Monday, January 19, 2009

Marathon Training- The Long Run

“The long run is what puts the tiger in the cat.” - Bill Squires

There is no getting around the fact that long runs are crucial to a successful marathon training program.

1. Unless you are very experienced, long runs do not have to be fast. They are about building "resistance to fatigue", not speed.

2. You don't just start at 20 miles without following some sort of progressive build-up phase. Most would be marathoners are safe by adding 1-2 miles per week to your longest run, up to an absolute minimum of 15 miles. Everybody has an opinion on how far your long runs should be, and I am no exception. Depending on your speed, I recommend stopping most long runs at 2-2.5 hours, not to exceed 3, even if your projected time is 4 hours or slower. If you use distance as your measuring stick, I don’t recommend running beyond 20 miles in training. Based on personal experience, I think 18 miles is long enough, especially for beginners, provided you do enough of them. Running too far in training requires longer recovery, and trust me, if you can run 18 miles every weekend for a month, you can do 26.2 following a proper taper.

3. Surface. I believe that if you do most of your long runs off-road you recover faster. Ideally this would be on firm grass or trails that allow you to run at a respectable pace. I've found that many trails, especially those that are hilly, rocky, or at altitude, are run at a pace that is just too slow. If you can only cover 10 miles in 2 hours and hope to break 3 on race day, you might be better off back on the roads. The ideal situation would be to run on a smooth dirt or firm trail most of the time, then as your race draws closer mixing in a couple of your long runs back on the road.

4. How long? Unless you come from an ultra marathon background, I favor 18 miles as the long run upper limit for most runners because, as I mentioned earlier, recovery is so much faster than following a run 20 miles and beyond. Efficient, light weight runners are capable of going longer and may choose to do so because they can recover faster.

5. How many? Here is where my opinion varies from most marathon progression programs, that typically allow 2 weeks between your longest runs. I like to build up to 18 miles, and then maintain that distance for 4 consecutive weeks. Ideally, your first 18 miler comes 7 weeks out from your race and your last one 4 weeks out. Here is my 16 week progression for weekly long runs beginning with 8 miles:

Sample Progression of Long Runs

Week 16:....8 miles
Week 15:... 9 miles
Week 14:...10 miles
Week 13:...11 miles
Week 12:...12 miles
Week 11:...13 miles
Week 10:...14 miles
Week 9:....15 miles
Week 8:....16 miles
Week 7:....18 miles
Week 6:....18 miles
Week 5:....18 miles
Week 4:....18 miles
Week 3:....12-13 miles (race simulation)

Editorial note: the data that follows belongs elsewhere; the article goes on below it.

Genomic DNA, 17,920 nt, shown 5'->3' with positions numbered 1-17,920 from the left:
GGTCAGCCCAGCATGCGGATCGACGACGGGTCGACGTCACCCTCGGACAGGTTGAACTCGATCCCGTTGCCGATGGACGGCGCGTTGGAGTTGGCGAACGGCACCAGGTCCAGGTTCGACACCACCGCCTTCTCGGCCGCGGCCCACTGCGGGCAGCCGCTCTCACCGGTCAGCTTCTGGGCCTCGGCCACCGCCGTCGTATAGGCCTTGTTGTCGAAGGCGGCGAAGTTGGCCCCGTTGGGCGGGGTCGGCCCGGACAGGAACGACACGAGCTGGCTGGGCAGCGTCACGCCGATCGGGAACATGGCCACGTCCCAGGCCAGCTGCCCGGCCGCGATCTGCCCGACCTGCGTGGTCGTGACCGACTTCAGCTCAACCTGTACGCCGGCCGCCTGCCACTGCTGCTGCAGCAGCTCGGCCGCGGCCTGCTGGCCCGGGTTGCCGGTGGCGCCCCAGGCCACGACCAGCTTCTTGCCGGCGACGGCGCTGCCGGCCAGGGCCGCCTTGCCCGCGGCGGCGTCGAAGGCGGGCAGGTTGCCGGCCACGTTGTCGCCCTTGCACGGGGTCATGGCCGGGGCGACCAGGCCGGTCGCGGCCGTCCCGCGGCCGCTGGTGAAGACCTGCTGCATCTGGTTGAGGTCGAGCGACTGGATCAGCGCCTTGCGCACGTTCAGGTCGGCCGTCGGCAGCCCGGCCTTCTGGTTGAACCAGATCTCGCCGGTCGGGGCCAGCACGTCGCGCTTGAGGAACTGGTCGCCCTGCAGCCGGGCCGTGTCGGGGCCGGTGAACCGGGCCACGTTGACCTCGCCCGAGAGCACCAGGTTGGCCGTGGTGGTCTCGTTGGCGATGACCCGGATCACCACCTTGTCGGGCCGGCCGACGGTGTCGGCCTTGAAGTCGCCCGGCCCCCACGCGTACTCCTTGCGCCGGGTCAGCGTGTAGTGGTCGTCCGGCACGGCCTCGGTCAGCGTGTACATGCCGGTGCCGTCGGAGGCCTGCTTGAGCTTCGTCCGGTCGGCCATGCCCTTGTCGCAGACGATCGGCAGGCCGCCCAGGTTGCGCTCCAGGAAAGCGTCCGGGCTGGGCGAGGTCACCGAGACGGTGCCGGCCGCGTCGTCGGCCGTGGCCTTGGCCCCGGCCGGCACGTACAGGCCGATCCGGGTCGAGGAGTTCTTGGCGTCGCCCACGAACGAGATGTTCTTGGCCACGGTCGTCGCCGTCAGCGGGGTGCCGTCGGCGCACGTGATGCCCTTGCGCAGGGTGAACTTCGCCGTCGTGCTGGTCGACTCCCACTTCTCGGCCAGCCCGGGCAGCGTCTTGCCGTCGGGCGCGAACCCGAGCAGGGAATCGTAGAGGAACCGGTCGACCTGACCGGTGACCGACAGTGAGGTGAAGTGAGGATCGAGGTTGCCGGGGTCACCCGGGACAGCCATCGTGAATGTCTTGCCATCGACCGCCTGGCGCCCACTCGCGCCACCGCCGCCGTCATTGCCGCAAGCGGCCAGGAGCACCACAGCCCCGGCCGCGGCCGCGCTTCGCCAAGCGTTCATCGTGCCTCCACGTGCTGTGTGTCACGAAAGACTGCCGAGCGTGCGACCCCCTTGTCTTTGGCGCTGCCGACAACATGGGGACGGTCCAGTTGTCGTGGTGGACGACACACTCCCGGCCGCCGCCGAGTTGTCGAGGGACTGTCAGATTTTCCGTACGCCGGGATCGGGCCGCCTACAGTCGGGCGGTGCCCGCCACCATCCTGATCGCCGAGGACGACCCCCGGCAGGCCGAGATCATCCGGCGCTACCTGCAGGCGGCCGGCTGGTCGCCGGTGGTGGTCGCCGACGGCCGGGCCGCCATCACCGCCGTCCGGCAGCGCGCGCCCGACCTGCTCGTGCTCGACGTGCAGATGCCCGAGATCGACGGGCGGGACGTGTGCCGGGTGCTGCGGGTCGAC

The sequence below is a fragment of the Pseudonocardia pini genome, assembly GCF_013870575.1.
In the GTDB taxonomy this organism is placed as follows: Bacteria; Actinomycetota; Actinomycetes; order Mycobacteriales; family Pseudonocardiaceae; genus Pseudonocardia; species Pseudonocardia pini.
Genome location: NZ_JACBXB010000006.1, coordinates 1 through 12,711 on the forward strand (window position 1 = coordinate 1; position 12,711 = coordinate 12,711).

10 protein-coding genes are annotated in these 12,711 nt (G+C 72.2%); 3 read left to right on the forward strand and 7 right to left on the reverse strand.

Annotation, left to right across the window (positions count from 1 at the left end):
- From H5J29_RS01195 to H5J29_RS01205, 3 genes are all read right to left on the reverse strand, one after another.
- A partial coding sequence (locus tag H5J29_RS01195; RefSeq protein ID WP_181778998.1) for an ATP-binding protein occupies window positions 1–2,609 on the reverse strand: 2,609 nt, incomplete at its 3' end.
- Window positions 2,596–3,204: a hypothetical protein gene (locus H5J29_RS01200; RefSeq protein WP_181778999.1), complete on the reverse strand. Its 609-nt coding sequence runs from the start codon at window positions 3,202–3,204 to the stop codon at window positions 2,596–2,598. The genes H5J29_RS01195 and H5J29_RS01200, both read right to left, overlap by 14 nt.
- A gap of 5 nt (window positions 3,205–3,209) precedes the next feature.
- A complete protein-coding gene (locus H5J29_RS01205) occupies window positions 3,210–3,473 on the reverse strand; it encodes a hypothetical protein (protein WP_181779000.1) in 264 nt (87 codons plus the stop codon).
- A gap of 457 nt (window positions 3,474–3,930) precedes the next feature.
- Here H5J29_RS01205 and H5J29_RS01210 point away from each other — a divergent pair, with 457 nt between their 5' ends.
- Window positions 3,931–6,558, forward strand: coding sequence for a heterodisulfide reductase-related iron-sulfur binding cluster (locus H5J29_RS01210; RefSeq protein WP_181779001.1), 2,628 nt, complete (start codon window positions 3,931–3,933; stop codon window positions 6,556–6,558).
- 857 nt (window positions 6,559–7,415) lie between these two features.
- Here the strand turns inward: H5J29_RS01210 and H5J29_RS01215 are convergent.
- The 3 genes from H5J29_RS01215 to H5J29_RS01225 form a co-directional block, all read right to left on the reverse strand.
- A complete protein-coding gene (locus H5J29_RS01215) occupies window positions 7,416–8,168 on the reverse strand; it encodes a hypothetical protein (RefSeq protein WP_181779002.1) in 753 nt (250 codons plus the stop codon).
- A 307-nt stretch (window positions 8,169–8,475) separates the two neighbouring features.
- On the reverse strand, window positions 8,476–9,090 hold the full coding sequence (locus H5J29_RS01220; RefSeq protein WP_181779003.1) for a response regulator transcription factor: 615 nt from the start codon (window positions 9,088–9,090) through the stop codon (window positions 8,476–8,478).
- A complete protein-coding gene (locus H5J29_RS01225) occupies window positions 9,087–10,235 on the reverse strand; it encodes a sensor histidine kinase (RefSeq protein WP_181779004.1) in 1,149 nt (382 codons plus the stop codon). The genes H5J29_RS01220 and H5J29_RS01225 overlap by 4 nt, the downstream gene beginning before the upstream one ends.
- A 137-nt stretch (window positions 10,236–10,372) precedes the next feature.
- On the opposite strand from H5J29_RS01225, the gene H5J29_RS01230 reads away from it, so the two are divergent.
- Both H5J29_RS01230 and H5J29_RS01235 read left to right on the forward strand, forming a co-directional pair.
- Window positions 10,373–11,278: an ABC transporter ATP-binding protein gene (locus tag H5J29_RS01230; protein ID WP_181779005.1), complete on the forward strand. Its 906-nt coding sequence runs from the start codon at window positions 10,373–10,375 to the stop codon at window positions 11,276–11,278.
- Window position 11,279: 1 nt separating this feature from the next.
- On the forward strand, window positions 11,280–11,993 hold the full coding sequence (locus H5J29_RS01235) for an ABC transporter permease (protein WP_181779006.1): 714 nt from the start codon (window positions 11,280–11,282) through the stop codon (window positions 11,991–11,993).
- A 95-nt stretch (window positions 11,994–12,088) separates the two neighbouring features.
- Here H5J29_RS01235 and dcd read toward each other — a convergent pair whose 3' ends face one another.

Week 2:....12 miles
Week 1:....10 miles

I also like the 18 mile distance because the 9 minute per mile runners can still finish under the 3 hour limit (2 hr 42 min at 9 min pace).

Note the race simulation with 3 weeks remaining. Here is where you test your capability for maintaining marathon pace or faster for about half the distance. This won't prepare you for what's in store the last 6 miles, but can be a big confidence booster none the less. If you can schedule a half marathon race here, do it.

6. BE FLEXIBLE! There are many variations to long run build-ups. For example, Jeff Galloway recommends building up to distances of 26 miles and even longer, allowing a full 2 weeks in between. Hal Higdon uses 20 miles, as do most other programs, allowing 2 weeks in between. I like to stop at 18 so I can bounce back for another mid week quality workout before repeating the long one the following weekend.

7. The long run is more than just putting in the distance. Here is where you experiment with shoes; clothing, hydration and what form of calories work best for you (gels, liquid, or something else). Once you get beyond 15 miles, I would break out the shoes I plan to wear on race day for a test run or two, just to make sure nothing unexpected happens after 2 hours in them.

8. WEIGH YOURSELF BEFORE AND IMMEDIATELY AFTER ALL LONG RUNS! This is overlooked by the majority of marathoners, but avoiding dehydration is absolutely essential in preventing "the wall." You must try to drink enough to minimize large drops in body weight during long runs (4% or more). If you weigh 150, an acceptable loss would be 3 pounds (2%). Lose more than 6 pounds (4%) by 20 miles and you may have a long 6 miles ahead.

9. BUY A GPS OR MEASURE! Back in the day before GPSs, I used to estimate miles run based on time and how fast I thought I was running. More often than not I was off by 1 or maybe 2 miles on long runs, usually going shorter than I thought. Unless you measure or have a GPS, your 18 miler may actually be 16!

NOTE: Back when I was 43 years old, I ran 2hr 39 min at the 1997 Disney World Marathon placing 7th overall. My long runs were only 17 miles, but I had 3-4 weeks in a row where I did 2 of those every week- Sunday and Tuesday. Even though I had not run farther than 17 miles in a workout, I was very strong those last 6 miles!

(c) Dave Elger, 2009 All rights reserved

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